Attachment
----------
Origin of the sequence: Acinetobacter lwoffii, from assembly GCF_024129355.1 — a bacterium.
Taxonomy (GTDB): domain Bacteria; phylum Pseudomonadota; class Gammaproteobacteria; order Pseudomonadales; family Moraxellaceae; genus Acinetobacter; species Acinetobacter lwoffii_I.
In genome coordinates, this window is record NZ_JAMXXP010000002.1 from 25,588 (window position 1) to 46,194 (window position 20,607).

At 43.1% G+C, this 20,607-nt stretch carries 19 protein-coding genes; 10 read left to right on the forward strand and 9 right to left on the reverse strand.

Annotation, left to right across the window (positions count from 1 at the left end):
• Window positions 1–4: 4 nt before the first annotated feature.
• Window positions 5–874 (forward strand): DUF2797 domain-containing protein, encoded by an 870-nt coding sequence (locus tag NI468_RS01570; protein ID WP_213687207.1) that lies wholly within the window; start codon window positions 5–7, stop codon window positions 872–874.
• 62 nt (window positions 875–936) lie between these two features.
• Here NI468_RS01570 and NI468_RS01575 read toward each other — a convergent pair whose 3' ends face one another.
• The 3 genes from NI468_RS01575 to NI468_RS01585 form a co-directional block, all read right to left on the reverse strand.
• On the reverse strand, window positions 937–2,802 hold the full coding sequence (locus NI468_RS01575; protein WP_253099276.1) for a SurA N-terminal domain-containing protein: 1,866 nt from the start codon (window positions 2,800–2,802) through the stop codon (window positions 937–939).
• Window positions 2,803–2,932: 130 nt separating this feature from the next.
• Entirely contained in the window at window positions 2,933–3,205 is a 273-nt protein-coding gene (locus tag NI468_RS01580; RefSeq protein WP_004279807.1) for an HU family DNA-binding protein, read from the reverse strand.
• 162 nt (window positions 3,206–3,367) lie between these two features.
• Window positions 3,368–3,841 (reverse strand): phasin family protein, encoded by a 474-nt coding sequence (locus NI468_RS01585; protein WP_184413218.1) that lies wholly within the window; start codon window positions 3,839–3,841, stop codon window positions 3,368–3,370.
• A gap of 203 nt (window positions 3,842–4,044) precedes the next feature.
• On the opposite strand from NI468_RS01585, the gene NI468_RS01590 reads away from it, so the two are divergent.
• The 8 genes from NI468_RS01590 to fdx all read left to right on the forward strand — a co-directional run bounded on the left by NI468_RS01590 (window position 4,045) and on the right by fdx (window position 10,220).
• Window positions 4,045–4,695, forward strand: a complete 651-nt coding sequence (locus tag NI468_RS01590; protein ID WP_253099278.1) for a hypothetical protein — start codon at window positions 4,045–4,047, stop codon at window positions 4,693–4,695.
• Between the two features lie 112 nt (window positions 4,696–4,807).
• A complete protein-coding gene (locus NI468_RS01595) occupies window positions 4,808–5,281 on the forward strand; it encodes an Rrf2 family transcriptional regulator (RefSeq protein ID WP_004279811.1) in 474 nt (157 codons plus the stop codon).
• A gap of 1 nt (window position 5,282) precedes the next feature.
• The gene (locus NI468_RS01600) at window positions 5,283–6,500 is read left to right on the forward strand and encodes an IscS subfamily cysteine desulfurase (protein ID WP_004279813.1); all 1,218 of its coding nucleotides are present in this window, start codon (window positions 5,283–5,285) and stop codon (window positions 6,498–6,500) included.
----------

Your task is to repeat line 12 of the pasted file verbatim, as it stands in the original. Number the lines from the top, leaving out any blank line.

• Window positions 2,803–2,932: 130 nt separating this feature from the next.